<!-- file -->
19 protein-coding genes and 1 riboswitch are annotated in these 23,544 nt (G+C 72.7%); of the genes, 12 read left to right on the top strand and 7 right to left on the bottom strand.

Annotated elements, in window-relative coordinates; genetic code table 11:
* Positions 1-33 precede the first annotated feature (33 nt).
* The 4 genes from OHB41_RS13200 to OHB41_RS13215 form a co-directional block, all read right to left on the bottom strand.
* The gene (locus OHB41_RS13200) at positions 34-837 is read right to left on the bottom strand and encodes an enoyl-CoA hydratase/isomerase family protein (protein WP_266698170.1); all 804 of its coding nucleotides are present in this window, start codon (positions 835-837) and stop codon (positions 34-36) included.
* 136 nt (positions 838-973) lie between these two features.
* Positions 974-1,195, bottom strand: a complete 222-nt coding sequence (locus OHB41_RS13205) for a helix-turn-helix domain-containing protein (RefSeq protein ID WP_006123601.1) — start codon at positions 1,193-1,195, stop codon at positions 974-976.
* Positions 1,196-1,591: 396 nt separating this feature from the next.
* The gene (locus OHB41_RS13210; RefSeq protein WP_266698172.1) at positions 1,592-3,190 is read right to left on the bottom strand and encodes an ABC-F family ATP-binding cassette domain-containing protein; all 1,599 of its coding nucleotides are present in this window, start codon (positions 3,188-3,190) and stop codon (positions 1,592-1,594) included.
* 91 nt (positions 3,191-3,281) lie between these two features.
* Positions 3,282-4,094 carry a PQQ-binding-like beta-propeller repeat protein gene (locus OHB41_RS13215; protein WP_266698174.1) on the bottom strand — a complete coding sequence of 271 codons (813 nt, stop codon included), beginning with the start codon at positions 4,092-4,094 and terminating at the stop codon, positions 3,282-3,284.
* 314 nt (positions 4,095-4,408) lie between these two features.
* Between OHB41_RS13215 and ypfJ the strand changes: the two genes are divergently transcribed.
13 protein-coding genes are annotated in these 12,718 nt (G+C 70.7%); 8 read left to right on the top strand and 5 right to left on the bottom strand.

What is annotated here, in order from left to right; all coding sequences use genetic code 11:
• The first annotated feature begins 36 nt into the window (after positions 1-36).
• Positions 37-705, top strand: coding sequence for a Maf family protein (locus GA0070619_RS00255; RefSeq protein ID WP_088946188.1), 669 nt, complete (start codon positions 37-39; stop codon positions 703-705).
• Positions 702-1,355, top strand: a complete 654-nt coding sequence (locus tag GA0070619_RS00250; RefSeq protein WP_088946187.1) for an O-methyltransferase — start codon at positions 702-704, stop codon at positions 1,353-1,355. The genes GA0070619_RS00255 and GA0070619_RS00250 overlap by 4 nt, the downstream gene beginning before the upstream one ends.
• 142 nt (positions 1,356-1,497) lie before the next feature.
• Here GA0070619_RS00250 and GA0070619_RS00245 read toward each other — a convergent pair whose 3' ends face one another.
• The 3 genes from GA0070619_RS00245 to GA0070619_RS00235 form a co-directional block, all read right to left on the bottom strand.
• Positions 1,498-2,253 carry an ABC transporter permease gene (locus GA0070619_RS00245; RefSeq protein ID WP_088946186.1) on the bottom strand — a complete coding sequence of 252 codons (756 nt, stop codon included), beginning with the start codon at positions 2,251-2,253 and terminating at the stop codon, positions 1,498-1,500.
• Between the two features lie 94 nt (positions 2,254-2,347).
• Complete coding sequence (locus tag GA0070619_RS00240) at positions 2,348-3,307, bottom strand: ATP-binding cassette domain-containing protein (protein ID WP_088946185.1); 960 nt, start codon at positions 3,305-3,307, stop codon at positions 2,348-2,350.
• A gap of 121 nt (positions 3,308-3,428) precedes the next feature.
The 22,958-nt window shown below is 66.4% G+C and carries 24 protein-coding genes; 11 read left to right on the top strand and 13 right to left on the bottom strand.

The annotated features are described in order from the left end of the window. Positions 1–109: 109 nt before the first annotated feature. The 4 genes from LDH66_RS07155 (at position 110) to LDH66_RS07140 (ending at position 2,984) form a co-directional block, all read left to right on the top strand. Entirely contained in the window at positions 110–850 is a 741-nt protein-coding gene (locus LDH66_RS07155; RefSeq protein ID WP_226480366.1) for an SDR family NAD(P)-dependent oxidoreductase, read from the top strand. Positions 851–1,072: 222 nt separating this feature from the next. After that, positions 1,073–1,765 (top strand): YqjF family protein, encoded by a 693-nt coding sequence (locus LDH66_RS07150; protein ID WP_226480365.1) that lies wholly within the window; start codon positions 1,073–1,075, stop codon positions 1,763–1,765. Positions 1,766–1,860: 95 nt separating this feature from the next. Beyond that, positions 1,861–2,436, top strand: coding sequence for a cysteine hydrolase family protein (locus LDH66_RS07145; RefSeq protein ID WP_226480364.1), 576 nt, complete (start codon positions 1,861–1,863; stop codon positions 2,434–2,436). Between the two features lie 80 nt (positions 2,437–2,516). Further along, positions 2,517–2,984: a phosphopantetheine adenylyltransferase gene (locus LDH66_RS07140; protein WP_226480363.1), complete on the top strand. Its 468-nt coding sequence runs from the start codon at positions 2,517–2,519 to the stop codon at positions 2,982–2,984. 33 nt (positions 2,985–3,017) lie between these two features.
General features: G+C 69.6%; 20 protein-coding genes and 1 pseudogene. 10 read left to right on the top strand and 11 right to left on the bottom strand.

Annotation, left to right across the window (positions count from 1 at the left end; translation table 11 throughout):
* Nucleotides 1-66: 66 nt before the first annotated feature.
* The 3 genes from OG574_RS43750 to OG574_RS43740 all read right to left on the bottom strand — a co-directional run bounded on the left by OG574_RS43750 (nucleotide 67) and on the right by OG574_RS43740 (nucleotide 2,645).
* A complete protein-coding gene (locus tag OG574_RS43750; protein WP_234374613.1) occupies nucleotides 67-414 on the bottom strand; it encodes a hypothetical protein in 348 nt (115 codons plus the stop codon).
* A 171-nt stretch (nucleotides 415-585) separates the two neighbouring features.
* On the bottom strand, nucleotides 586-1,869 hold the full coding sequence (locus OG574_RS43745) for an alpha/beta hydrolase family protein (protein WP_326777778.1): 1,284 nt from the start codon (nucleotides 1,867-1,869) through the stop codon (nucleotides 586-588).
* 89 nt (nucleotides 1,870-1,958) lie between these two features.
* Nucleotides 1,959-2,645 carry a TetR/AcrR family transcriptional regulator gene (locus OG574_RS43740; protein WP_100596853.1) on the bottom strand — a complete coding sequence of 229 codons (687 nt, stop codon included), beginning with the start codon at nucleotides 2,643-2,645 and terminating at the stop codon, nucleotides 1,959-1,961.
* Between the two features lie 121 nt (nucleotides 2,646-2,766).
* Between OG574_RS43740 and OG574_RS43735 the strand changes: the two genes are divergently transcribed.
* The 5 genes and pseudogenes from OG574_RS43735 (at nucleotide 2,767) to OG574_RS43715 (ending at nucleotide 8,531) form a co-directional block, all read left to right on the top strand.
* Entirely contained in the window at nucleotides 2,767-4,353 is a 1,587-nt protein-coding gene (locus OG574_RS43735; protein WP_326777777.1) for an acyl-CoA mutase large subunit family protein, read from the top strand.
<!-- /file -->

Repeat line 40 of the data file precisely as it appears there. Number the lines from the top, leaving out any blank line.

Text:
* Entirely contained in the window at nucleotides 2,767-4,353 is a 1,587-nt protein-coding gene (locus OG574_RS43735; protein WP_326777777.1) for an acyl-CoA mutase large subunit family protein, read from the top strand.